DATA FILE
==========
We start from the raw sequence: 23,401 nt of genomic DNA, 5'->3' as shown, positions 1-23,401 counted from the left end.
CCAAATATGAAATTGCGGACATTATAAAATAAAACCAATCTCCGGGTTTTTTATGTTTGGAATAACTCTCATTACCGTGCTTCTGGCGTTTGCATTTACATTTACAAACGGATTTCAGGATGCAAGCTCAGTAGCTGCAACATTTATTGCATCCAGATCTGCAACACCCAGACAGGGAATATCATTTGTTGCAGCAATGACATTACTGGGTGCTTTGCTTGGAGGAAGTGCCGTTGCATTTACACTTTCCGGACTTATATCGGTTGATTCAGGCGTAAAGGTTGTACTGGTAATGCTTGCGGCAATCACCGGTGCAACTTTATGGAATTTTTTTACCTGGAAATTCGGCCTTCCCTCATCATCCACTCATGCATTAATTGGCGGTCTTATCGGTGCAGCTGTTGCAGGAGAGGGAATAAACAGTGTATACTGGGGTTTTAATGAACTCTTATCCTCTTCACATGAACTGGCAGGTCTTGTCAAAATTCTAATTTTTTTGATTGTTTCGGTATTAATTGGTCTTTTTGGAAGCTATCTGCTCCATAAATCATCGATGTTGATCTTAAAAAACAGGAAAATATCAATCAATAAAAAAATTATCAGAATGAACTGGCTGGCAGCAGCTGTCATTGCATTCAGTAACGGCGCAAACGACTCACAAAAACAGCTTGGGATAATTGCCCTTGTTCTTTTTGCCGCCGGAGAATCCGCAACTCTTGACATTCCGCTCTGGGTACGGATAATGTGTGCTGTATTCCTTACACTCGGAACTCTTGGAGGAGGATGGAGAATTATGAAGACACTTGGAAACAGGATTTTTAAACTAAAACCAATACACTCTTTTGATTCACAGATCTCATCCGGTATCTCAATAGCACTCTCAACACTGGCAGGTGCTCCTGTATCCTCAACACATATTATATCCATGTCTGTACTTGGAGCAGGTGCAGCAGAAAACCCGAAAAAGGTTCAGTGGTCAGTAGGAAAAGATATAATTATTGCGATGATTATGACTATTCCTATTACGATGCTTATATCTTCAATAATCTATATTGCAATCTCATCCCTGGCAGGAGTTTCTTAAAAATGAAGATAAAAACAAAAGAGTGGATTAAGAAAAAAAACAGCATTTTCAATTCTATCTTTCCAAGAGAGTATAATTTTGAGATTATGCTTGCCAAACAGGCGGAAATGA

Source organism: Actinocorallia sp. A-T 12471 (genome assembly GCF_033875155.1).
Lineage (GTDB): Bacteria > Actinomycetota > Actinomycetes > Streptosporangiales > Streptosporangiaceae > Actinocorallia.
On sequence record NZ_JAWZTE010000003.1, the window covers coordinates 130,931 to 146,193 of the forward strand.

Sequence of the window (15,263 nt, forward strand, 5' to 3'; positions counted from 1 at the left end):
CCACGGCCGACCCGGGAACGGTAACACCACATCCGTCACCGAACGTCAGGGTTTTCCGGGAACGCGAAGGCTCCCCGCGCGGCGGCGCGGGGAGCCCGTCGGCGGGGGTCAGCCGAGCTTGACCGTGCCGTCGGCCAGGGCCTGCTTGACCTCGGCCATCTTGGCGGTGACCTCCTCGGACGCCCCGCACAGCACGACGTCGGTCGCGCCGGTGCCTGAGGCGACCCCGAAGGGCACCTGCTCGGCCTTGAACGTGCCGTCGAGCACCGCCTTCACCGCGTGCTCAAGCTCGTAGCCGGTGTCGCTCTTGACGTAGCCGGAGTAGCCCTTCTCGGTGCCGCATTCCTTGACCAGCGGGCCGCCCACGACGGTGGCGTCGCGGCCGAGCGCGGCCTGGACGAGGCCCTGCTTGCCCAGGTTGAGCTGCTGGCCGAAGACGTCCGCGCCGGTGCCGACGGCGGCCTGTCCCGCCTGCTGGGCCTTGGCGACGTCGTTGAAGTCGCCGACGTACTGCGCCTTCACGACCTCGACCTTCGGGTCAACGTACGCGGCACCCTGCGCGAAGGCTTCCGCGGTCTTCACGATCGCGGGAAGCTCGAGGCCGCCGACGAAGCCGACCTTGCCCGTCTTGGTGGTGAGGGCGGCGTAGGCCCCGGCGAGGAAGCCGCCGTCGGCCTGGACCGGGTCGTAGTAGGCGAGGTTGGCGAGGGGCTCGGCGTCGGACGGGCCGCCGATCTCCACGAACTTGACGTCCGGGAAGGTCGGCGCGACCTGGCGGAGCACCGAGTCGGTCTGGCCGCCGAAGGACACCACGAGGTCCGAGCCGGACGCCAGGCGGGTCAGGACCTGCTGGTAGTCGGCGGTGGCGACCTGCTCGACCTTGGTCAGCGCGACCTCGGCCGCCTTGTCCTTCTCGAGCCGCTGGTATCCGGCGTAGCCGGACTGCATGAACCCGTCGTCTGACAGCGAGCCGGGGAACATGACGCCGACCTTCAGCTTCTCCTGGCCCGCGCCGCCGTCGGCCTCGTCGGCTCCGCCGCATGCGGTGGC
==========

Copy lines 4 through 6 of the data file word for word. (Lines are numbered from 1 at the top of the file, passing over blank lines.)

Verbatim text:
Lineage (GTDB): Bacteria > Actinomycetota > Actinomycetes > Streptosporangiales > Streptosporangiaceae > Actinocorallia.
On sequence record NZ_JAWZTE010000003.1, the window covers coordinates 130,931 to 146,193 of the forward strand.

Sequence of the window (15,263 nt, forward strand, 5' to 3'; positions counted from 1 at the left end):